ARC Review: Kaje Harper – Life, Some Assembly Required

lifeAuthor: Kaje Harper
Reviewer: Barb
Publisher: Samhain Publishing
Genre: M/M Contemporary
ISBN: 9781619230743

Rating: ★★★★★ 

Summary:
Finding love in the ashes was easy. Building a life together? Don’t make Fate laugh.

After spending the first part of his life chasing pretty girls, love has finally come to Ryan in the form of John, a tall, lanky, red-headed landscape architect with wide shoulders and a five-o’clock shadow.

For the first time in his life, love feels easy. Hell, he even ran into a burning building for John and his son, and he’d do it again if he had to. But telling his father and brothers “I’m gay. I’ve met a man”? That’s a bumpy ride he’s not looking forward to.

For John, loving Ryan is as natural as breathing. Now if only the rest of his life would fall into place. Dealing with his teen son is complicated enough, but with his ex-wife causing trouble and his daughter wanting to move in, John’s house—and his relationship with Ryan—threaten to split at the seams.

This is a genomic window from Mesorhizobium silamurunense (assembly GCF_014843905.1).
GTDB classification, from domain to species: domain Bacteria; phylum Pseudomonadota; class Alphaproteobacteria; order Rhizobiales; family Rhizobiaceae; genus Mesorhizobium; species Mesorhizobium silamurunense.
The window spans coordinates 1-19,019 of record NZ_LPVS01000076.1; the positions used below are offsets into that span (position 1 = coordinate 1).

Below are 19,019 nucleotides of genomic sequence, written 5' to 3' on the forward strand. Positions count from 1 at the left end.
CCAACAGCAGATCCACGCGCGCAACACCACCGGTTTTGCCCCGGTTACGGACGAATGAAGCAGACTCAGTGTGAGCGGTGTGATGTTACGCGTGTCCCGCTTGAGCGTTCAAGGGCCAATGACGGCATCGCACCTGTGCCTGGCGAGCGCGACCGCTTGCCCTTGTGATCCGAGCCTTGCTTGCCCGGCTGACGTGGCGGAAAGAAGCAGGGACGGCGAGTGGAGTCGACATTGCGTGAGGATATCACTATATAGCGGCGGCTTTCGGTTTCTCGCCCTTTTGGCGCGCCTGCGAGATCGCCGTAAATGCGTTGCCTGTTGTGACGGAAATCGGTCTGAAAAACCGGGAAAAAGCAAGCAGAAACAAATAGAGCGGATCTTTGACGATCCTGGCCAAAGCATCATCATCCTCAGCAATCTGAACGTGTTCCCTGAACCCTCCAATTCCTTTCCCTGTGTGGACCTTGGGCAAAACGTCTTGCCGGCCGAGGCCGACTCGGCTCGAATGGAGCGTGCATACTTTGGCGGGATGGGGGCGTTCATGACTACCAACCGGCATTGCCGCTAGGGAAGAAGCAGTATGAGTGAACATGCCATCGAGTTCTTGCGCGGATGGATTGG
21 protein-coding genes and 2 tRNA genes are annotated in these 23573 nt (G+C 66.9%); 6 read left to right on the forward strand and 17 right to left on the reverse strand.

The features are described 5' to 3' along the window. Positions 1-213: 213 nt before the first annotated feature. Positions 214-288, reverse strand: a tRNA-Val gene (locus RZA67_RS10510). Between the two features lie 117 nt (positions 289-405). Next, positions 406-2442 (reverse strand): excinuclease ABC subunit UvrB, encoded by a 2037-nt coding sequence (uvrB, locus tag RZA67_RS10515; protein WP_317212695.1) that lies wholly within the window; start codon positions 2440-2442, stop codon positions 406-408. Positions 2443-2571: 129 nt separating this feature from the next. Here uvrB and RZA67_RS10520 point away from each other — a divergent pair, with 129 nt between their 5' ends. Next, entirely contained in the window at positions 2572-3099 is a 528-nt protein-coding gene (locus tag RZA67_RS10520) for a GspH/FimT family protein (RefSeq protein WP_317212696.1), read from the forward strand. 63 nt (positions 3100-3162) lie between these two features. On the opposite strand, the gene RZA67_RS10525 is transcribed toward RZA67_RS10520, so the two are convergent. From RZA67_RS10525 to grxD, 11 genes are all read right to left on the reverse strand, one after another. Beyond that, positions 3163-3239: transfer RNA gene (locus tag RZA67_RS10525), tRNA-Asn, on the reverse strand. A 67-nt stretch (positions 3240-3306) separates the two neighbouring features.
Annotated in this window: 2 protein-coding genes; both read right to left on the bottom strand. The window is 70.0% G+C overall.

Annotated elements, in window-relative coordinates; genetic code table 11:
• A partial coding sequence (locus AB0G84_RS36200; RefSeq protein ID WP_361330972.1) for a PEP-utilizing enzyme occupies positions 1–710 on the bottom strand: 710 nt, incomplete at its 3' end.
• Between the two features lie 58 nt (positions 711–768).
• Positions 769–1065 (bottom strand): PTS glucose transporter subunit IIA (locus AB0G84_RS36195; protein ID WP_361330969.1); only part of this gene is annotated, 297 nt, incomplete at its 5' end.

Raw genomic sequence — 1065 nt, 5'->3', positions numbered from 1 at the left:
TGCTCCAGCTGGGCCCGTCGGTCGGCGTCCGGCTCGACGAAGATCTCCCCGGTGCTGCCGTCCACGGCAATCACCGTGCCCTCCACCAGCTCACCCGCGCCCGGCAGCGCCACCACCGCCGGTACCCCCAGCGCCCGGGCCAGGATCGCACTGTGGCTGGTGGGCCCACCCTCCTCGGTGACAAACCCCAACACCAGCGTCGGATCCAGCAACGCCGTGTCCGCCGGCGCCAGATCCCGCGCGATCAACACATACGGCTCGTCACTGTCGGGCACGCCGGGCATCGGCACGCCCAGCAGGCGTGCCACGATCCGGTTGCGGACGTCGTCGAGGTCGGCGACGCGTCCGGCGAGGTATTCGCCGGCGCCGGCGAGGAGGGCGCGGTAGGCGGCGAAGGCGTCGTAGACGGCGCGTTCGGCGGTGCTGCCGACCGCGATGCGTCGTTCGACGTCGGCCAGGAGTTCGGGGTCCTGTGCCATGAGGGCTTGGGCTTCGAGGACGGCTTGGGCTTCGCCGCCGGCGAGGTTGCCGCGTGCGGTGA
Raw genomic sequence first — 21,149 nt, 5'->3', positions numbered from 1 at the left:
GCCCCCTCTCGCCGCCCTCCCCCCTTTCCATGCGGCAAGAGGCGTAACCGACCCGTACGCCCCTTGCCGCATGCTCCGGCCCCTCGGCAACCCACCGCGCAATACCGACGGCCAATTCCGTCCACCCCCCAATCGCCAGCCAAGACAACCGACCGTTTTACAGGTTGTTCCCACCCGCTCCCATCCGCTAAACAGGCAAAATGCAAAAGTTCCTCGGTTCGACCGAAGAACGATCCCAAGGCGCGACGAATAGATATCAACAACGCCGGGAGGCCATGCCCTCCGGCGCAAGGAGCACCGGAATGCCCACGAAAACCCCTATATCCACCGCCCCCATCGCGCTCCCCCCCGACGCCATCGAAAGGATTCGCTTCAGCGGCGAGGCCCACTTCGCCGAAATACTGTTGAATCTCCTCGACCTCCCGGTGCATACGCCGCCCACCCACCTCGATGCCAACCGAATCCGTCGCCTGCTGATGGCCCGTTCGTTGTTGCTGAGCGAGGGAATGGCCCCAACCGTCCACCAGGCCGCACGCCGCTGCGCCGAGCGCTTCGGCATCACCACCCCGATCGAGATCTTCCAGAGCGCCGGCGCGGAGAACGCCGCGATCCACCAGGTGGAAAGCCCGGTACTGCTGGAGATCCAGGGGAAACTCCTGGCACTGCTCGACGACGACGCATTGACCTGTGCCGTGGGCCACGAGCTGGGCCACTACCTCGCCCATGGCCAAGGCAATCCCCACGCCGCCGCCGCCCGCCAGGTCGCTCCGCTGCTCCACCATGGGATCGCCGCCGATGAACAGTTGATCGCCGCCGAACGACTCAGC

Would one month without a new surprise knocking him upside the heart be asking too much? If the sound of Fate’s laughter is any indication, the answer must be yes…

Product Warnings
Contains two formerly straight guys learning to navigate the gay-guy waters, sometimes without a paddle. Plus six kinds of family ensuring nothing comes easy.

Review:
The long-awaited sequel to “The Rebuilding Year”, this book was everything I could have hoped for, and more! I welcomed another chance to visit John and Ryan, two formerly “straight” men who now live together and continue to build their relationship as they deal with life on life’s terms.

John, tall, muscular, red-haired, and a sensible, sweet, and caring man fell in love with Ryan nearly a year ago, and that love has continued to grow. Ryan, a former firefighter injured in the line of duty, is a medical student at the university where John is the head landscaper. Ryan is tall and slender with a great deal of upper body muscle and strength but with a weak leg that is badly scarred from his escape from near death.